Context . Rat (Rattus spp.) eradication operations in the tropics are often put at risk by the presence of land crabs, in particular hermit crabs (Coenobitidae), which consume toxic bait and thereby render it unavailable to rats.
Aims . We estimated hermit-crab densities in areas of high abundance, assessed crab bait consumption rates and determined the required baiting application rate to ensure that 100% of Pacific rats (Rattus exulans) consumed bait in areas with high crab densities on Henderson Island, South Pacific.
Methods . Crab densities and rat densities were estimated through Distance sampling of crabs and mark–recapture of rats. Non-toxic rhodamine-dyed cereal bait pellets were spread by hand at varying densities within four study plots and rats were captured 12 days later and examined for the presence of rhodamine biomarker dye.
Key results . Crab densities (primarily Coenobita perlatus) varied between beaches from 130 crabs ha–1 to 1370 crabs ha–1, with rats occurring at respective densities of 28 and 7 rats ha–1 on these beaches. Estimated bait consumption rate of C. perlatus was 3.8 g crab–1 day–1. In total, 100% of rats were positive for rhodamine-dyed bait, despite the high densities of crabs present.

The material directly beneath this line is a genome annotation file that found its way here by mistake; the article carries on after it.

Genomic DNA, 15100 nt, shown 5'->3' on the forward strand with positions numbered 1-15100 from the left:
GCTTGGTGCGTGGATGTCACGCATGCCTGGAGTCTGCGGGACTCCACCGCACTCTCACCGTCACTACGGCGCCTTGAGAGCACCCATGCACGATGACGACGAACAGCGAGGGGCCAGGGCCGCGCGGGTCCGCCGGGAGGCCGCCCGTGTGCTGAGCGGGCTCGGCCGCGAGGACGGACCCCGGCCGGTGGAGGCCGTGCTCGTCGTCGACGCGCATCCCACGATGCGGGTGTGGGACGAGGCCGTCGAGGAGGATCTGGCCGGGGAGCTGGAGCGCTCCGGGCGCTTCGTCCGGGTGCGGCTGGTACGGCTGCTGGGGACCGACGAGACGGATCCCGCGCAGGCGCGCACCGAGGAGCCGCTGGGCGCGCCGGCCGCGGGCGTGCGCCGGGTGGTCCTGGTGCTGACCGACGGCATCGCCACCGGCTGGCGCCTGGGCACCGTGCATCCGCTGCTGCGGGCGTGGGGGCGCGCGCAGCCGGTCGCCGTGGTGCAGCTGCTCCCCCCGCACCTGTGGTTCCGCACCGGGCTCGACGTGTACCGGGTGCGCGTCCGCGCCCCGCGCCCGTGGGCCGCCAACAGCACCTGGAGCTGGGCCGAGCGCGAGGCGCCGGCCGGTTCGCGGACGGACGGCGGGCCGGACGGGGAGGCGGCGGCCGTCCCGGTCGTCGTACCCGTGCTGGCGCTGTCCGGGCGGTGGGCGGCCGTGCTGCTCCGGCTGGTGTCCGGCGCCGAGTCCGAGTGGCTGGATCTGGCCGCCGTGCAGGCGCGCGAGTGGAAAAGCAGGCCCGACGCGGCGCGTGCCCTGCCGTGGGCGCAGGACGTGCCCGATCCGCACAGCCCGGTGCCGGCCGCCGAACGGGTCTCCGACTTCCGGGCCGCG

Conclusions . The results support the prospects for a successful rat eradication on Henderson Island, although careful consideration must be given to the potential impact of an eradication on non-target species. The estimated bait consumption rate by C. perlatus found in the present study may allow other eradication operations to make initial calculations of the required baiting densities to overcome interference from this species.